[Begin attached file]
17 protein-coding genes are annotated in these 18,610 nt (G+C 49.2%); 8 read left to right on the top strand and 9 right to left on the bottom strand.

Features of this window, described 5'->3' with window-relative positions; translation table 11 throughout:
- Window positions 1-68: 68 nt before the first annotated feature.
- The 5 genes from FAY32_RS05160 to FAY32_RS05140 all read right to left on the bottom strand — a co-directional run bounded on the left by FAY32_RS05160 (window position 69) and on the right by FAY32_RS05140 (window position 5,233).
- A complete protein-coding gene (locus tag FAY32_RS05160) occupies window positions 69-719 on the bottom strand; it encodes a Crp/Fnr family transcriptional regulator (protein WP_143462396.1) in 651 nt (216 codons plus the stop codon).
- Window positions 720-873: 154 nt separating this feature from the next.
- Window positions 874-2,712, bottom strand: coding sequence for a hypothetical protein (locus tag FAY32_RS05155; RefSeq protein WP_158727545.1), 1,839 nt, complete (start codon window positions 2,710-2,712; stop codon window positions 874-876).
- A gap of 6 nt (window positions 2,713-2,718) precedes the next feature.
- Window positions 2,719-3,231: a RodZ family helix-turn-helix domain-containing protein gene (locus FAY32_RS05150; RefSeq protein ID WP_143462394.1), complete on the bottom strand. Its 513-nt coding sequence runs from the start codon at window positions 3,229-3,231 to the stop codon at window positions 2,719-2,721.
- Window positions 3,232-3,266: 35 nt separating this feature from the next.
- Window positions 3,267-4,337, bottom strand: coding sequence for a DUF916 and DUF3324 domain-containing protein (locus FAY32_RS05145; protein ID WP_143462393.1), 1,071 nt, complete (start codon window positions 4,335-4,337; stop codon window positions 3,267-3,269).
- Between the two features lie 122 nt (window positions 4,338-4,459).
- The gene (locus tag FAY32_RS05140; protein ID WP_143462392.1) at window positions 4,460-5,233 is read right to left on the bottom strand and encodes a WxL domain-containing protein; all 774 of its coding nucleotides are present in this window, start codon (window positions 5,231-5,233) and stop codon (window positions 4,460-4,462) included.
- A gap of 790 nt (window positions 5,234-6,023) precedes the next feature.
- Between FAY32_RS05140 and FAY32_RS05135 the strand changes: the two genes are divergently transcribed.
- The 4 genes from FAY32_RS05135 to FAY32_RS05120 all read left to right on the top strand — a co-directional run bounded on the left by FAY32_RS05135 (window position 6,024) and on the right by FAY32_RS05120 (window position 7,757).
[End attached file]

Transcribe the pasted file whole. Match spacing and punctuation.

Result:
17 protein-coding genes are annotated in these 18,610 nt (G+C 49.2%); 8 read left to right on the top strand and 9 right to left on the bottom strand.

Features of this window, described 5'->3' with window-relative positions; translation table 11 throughout:
- Window positions 1-68: 68 nt before the first annotated feature.
- The 5 genes from FAY32_RS05160 to FAY32_RS05140 all read right to left on the bottom strand — a co-directional run bounded on the left by FAY32_RS05160 (window position 69) and on the right by FAY32_RS05140 (window position 5,233).
- A complete protein-coding gene (locus tag FAY32_RS05160) occupies window positions 69-719 on the bottom strand; it encodes a Crp/Fnr family transcriptional regulator (protein WP_143462396.1) in 651 nt (216 codons plus the stop codon).
- Window positions 720-873: 154 nt separating this feature from the next.
- Window positions 874-2,712, bottom strand: coding sequence for a hypothetical protein (locus tag FAY32_RS05155; RefSeq protein WP_158727545.1), 1,839 nt, complete (start codon window positions 2,710-2,712; stop codon window positions 874-876).
- A gap of 6 nt (window positions 2,713-2,718) precedes the next feature.
- Window positions 2,719-3,231: a RodZ family helix-turn-helix domain-containing protein gene (locus FAY32_RS05150; RefSeq protein ID WP_143462394.1), complete on the bottom strand. Its 513-nt coding sequence runs from the start codon at window positions 3,229-3,231 to the stop codon at window positions 2,719-2,721.
- Window positions 3,232-3,266: 35 nt separating this feature from the next.
- Window positions 3,267-4,337, bottom strand: coding sequence for a DUF916 and DUF3324 domain-containing protein (locus FAY32_RS05145; protein ID WP_143462393.1), 1,071 nt, complete (start codon window positions 4,335-4,337; stop codon window positions 3,267-3,269).
- Between the two features lie 122 nt (window positions 4,338-4,459).
- The gene (locus tag FAY32_RS05140; protein ID WP_143462392.1) at window positions 4,460-5,233 is read right to left on the bottom strand and encodes a WxL domain-containing protein; all 774 of its coding nucleotides are present in this window, start codon (window positions 5,231-5,233) and stop codon (window positions 4,460-4,462) included.
- A gap of 790 nt (window positions 5,234-6,023) precedes the next feature.
- Between FAY32_RS05140 and FAY32_RS05135 the strand changes: the two genes are divergently transcribed.
- The 4 genes from FAY32_RS05135 to FAY32_RS05120 all read left to right on the top strand — a co-directional run bounded on the left by FAY32_RS05135 (window position 6,024) and on the right by FAY32_RS05120 (window position 7,757).